category: Running

I am a runner, part two.

In June of 2013, I declared myself a runner. Yes, I was only running occasionally, but I’d been doing it for long enough and enjoyed it enough that I felt it was OK to stop putting air quotes around “runner.”

A year later–almost to the day–Rasine was finishing up first grade and I realized I’d gotten used to rising early to get her to school. After school finished for the year, I figured I’d try an experiment: I’d keep getting up at the same time but instead of getting her ready and walking her to school, I’d grab a light breakfast and head out for a run. And, what do you know: it worked.

A few weeks passed and I was knocking out between three and five miles, five days a week. A few more weeks passed and I got the crazy idea in my head to sign up for a half-marathon, one suggested to me by a friend from middle school. This particular race was a notoriously hilly one, one that snaked through the battlefields at Antietam. I had three months to prep myself for a race that was three miles longer than that one time years ago I ran ten miles on a training run.

Here’s the weird thing: I did it. And it wasn’t that hard.

My half-marathon time.

Now, a year has passed since I’ve started a regular running routine. In that 365 day period (which I’m marking as starting on the first day of my morning running routine, Monday June 16, 2014), I:

  • Ran 1002.86 miles, more than quadruple my previous best calendar year
  • Ran over 210 times
  • Averaged 83.57 miles per month (19 miles per week)
  • Ran 3 races (5k, 8k, and half-marathon)
  • Am on my third pair of shoes (started in Brooks Ghost, then Hoka One One Cliftons, and now Mizuno Wave Runners)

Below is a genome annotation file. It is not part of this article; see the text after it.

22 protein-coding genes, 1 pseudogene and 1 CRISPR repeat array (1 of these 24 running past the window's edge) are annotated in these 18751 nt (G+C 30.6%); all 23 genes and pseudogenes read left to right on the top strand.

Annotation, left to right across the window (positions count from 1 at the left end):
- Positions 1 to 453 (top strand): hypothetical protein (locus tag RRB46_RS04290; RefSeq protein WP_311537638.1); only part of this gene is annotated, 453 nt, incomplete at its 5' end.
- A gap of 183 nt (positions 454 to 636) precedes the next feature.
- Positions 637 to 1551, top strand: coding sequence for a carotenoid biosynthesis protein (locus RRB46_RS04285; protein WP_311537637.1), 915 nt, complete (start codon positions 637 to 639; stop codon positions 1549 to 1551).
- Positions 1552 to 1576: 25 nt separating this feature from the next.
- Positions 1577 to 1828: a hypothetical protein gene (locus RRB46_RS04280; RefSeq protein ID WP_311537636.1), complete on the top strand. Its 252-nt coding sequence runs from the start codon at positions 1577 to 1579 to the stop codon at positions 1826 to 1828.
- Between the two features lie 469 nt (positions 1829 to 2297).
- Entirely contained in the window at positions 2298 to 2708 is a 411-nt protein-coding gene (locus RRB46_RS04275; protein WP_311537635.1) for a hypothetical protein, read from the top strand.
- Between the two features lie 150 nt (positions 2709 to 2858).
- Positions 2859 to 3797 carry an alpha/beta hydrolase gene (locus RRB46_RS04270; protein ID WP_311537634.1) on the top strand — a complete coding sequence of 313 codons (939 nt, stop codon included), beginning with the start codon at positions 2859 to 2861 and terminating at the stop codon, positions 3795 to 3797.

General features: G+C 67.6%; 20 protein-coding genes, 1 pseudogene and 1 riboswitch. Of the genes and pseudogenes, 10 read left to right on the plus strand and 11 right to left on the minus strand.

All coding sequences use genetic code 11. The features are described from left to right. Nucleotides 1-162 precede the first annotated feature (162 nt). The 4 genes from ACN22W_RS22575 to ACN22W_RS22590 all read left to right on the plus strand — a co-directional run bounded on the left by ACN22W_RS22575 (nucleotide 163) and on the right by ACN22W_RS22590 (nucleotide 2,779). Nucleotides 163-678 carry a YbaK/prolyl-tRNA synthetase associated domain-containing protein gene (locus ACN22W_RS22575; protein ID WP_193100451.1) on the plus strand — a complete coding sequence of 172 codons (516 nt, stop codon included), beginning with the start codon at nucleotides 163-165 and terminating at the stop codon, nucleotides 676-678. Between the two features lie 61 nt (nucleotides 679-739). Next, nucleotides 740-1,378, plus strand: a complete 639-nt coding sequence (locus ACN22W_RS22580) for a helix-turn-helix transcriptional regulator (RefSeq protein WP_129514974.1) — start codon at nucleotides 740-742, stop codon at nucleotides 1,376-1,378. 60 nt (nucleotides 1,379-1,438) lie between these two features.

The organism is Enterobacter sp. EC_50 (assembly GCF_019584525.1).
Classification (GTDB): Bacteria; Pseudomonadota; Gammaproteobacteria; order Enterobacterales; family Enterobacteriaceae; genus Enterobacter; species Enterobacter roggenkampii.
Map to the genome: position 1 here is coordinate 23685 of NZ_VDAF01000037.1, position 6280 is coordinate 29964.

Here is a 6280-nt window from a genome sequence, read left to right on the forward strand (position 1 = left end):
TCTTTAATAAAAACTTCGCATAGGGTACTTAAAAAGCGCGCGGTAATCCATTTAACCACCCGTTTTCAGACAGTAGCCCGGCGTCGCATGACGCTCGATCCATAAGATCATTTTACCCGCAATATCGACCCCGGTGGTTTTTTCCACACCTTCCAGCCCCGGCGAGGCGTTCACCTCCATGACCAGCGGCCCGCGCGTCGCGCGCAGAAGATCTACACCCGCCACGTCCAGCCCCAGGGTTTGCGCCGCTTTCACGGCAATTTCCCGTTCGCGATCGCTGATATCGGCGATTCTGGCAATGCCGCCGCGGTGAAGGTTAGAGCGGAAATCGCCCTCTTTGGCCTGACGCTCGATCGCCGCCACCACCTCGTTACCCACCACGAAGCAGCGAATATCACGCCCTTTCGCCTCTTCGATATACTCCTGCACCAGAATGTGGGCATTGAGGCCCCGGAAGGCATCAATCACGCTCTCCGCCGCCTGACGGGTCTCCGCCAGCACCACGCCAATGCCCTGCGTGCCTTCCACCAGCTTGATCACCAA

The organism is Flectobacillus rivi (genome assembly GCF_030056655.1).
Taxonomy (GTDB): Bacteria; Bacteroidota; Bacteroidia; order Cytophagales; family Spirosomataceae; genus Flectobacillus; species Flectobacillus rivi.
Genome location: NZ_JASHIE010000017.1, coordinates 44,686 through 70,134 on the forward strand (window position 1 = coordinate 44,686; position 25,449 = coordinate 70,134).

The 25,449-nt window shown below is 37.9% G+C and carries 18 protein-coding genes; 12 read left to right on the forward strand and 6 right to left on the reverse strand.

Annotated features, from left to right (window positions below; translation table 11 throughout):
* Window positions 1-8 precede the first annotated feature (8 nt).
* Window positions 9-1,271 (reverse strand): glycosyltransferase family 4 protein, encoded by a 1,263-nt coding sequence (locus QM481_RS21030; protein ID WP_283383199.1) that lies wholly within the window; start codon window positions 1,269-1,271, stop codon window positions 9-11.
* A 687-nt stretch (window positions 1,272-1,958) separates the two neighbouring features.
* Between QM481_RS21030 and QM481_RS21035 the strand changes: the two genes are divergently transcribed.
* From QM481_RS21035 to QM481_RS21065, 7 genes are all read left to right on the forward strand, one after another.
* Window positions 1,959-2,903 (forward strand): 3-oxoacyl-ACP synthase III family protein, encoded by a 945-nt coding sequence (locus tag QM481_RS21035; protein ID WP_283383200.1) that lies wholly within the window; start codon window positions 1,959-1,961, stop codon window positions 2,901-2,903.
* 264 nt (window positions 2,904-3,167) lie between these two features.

• Was bitten by one dog
  • Took one week off in January to rest up and get rid of some nagging knee pain
  • PR’ed the Poplar Spring 5k (which I’ve run all 12 years it’s been in existence), running the semi-hilly course in 23:27 (7:33/mile pace) and finishing 28th out of 354
  • Suffered one injury, a sprained ankle at mile 1000.25 during a nighttime run that put me out for the last three weeks of my one-year experiment. Probably shouldn’t have run that extra 2 1/2 miles after spraining it.


Year two has begun, fresh off my ankle injury, and while I have no plans for any half or full marathons, I don’t plan on letting up. I probably won’t hit my 1000 mile goal for 2015, but I’m going to keep at it and try to knock out as many 100-mile months as I can from here on out. I turn 40 this year and I feel like I’m in the best shape of my life, so there’s no stopping now.

After my first half-marathon with Tara (a friend from middle school who told me about the run) and Sue (who forced me to think about running a half in the first place)

After my first half-marathon with Tara (a friend from middle school who told me about the race) and Sue (who forced me to think about running a half in the first place)

I am a runner.

Running shoes, desert

There, I said it.

Even though I’ve been running pretty regularly for over nine years, when people have asked me, “Oh, you’re a runner?” I would always reply, without fail, “Runner, in quotes.” I had all sorts of reasons for referring to myself as a “runner” rather than a runner: I only run 5 or 6 times a month for between 20 and 30 miles, I run at an unremarkable pace of 8:30, my form’s not great, I’ve never placed very well in races, I don’t have a runner’s body, my GPS is almost a decade old…

But recently, I started to reconsider the quotes. After all, I’ve been running for over nine years. I’ve run almost 20 races (5k, 4-mile, 5-mile, 10k). I’ve run as far as ten miles in a training run. I can do a mile in about seven minutes, if I push it. I’ve run in bitterly cold temperatures and I’ve run in 120 degrees in the desert. Those are all good reasons to call myself a runner.

The big one, though, was pointed out to me by a stranger I was talking to at a Loudoun Veg tabling event a couple of months ago. When I gave her my typical “runner in quotes” line, she responded with, “Do you like running?” I said, “Yeah. I do.” She said, “Then you’re a runner.”

So, there you go. I’m a runner.